We all know something of the humble website banner – it’s been around since the dawn of the internet era. This simple graphic that came in all shapes and sizes was once the bare bones of internet advertisement, and is still used widely on the Internet today. With their vivid imagery, bold and purposeful text, and oftentimes brilliant colours found on most website pages, banners have been dubbed ‘the pioneer of website advertisements.’
The first ever banner ad campaign was introduced to the internet by a company called ‘Prodigy,’ then owned by IBM and Sears. Prodigy used online advertising first to promote Sears products in the 1980s, and then other advertisers, including AOL, one of Prodigy’s direct competitors. However, Prodigy was unable to capitalise on any of its first mover advantage in online advertising.
The first clickable web ad (which later came to be known by the term “banner ad”) was sold by Global Network Navigator (GNN) in 1993 to Heller, Ehrman, White, & McAuliffe, a now defunct law firm with a Silicon Valley office. GNN was the first commercially supported web publication, and one of the very first commercial web sites ever.
From then on, smaller businesses began to emerge with the intention of marketing their businesses using the “new-world superpower” that was the internet.
So what’s important about banners today?
In the past, banners were small advertisements, usually an animated image, that was placed in strategic locations across the website page. These images were often considered very annoying by users, so many web browsers and independent applications sought to have them blocked, or the option available to do so. With the rise of Responsive Web Design, however, banners have evolved with it.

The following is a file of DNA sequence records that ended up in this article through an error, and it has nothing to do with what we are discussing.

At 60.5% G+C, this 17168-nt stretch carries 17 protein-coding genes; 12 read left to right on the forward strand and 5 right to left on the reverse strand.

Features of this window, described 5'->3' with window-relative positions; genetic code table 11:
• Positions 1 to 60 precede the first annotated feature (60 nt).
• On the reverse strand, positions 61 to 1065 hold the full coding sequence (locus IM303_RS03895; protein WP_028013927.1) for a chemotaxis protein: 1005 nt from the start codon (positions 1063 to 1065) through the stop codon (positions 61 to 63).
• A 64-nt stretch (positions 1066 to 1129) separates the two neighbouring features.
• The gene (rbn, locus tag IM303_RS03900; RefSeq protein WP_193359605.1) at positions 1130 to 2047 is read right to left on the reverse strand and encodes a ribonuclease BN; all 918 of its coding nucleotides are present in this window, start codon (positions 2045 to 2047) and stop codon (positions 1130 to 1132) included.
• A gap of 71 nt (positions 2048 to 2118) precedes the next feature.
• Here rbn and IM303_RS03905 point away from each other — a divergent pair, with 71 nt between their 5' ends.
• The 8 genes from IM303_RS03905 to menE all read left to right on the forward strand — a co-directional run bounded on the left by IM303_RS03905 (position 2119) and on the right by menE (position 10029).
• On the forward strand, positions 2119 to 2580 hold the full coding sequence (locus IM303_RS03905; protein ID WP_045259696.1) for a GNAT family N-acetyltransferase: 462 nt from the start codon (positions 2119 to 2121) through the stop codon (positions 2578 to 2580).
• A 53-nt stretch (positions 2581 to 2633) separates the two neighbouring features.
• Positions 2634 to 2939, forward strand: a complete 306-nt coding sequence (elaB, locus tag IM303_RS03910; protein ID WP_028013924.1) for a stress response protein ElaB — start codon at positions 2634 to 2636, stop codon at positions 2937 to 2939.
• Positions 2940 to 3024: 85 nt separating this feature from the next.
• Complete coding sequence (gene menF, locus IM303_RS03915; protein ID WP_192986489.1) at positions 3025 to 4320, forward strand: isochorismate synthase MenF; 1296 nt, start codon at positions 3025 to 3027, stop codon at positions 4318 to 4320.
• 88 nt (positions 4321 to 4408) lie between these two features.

These days, however, banners are often located at the top of websites, and are used for a variety of purposes. Whether it be advertising a product, a website, or an affiliate, banners have many purposes, and are often presented in the form of a “slider.” Slider’s a group of images that are defined by the smooth sliding transition effect, and can be used as either a banner or for small groups of images. Many websites use a sliding banner at the front of their websites in order to showcase both stock, sales and important aspects of their business. Due to this, the value of constantly updating a banner on a business site is incalculable.
In 2015, banners are an integral aspect of Omni-Channel marketing and one of the key functions pertaining to Website Design. Website banners can be stationed on both individual company websites, or external websites as a third-party advertisement. The banners present these potential customers with a quick hit of gripping information, leaving them hungry for more, or at least with an established impression of the brand lingering in the depths of their minds.
Want to get your company up on the radar? Contact Webtron today for an eye-catching banner, designed to complement your business needs.